BDTB: No Off-Season Work

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The first part of our Breaking Down the Breakdown series covers the Bucs’ off-season. I don’t know if you remember but the NFL just had a lockout (judging by attendance and TV ratings, I sometimes wonder if people do). For over 100 days players were locked out of team facilities. Every player lost valuable off-season time to work, study film and recuperate under the auspices of their team’s coaches and trainers.

This was a problem that affected everyone, but certainly not to the same degree. It hurt the Bucs as much, if not more than any other team in football.

There’s a lot of different ways to look at the lack of an offseason and a bunch of different arguments that work for each side as much as against them. But let’s look at the facts. The Buccaneers couldn’t meet with their coaches or hold official team activities. They did do some players-only work but it’s effectiveness was limited, but beyond that the youngest team in football had no OTA’s, minicamps or even the chance to meet with coaches this off-season.

Now let’s try and make some sense of all that. Here’s my take:

I don’t think the Buccaneers off-season players-only camp amounted to much more than a team-building exercise. The lack of a formal off-season hurt everyone, but as the youngest team in football it potentially hurt the Bucs the most.

I’m really happy the Bucs have a QB in Josh Freeman that will go out and organize workouts and I’m glad so many guys showed up. Beyond that and the fact the team may have bonded during that time, I can’t see any benefit to those “camps.”

First of all Freeman is no more a leader than Aaron Rodgers, who incidentally didn’t organize any camps. In fact the Packers were one of the few teams that didn’t try to organize any player-only work and it worked out fine for them. Part of that is because they’re the best team in football. But part of that is because player-only work isn’t beneficial like everyone in Tampa made it out to be.

Players are not coaches. There are exceptions, guys who can make due with very little coaching, but that comes after years in the league. Even Peyton Manning and Tom Brady have coaches they work with every day. Josh Freeman, at 23 and only in his second full season as a starter needed real coaching this offseason. He needed time in the film room with Alex Van Pelt, he needed to be in the team facilities working with the men who run the offense and have been developing him since day one.

Throwing passes in shorts to his receivers down at IMG in Bradenton in front of Chris Weinke is in no way, shape or form the equivalent of that offseason work.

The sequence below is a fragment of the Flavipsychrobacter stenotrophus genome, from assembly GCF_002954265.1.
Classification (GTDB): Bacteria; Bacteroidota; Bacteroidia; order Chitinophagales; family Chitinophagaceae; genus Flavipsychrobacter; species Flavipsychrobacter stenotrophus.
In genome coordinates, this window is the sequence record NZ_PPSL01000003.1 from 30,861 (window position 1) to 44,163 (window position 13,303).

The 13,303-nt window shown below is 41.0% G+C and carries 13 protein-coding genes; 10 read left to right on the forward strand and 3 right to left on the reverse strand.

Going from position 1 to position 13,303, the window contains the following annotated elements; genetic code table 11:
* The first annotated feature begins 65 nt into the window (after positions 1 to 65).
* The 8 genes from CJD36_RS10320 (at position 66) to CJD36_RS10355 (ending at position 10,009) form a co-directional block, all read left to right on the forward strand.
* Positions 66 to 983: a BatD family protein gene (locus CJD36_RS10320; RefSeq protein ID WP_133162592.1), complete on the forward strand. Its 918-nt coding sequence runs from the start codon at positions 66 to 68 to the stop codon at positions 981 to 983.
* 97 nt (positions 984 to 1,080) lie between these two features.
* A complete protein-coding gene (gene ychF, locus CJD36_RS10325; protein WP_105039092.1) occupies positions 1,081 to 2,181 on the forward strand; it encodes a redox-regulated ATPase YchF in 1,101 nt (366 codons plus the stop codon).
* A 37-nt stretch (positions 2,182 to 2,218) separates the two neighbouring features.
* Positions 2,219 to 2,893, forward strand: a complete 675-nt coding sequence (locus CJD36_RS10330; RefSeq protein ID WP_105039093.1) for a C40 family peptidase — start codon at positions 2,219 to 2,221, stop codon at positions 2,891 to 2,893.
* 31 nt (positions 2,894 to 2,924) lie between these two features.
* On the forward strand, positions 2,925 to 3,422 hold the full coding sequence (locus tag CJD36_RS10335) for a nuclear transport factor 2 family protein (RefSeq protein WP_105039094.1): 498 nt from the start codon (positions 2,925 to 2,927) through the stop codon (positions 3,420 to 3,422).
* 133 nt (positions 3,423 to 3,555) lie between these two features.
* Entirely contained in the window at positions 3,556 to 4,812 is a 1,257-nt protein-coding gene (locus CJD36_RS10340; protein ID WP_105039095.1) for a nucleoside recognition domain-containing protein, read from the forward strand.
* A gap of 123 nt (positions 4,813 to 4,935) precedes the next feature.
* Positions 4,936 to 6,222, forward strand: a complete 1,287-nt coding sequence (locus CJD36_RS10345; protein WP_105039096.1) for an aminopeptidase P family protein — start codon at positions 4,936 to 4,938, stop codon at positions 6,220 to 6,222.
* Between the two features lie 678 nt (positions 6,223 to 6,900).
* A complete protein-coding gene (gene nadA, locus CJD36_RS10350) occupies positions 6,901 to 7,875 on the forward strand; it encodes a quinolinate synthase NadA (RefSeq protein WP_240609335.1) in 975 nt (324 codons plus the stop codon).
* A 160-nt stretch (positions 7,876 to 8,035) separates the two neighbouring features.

What you’re seeing in Tampa is a team that at almost every position failed to noticeably progress from last year. A lot of that can be attributed to the coaching, but just as much can be attributed to the lack of time the coaches got to actually coach this offseason.

Raheem Morris cannot teach you anything if you are not allowed to talk to him. The guy got fined a quarter mil just for congratulating Kellen Winslow on the birth of his son. I hate to see what the NFL would have done if he’d been talking X’s and O’s.

That left the IMG staff and the players themselves to try and coach up each other. A lot of those same players, the guys that were leading their positional drills, had less than two years experience under their belt.

Take for instance the defensive linemen. Adrian Clayborn’s first NFL coaching actually came from Gerald McCoy, a player that skated by at Oklahoma on raw ability and admittedly has yet to develop at the NFL level in the ways he needs to. HE WAS COACHING!

Do you see how that not only isn’t even remotely as beneficial as real work with real coaches, but also can actually undo good coaching and form bad habits and even bad technique?

I’m not trying to pick on McCoy, just stating a point and that point is, even with the earnest attempt to have camps this off-season, the writing is on the wall. The lockout really hurt the Buccaneers. In many ways it set them back an entire year. This Bucs team is basically where it sat a year ago in terms of talent and development, it just had to play a tougher schedule and didn’t get the same breaks.

That’s kind of scary too, isn’t it? The average career isn’t getting any longer and for all intensive purposes the Bucs just lost a year…

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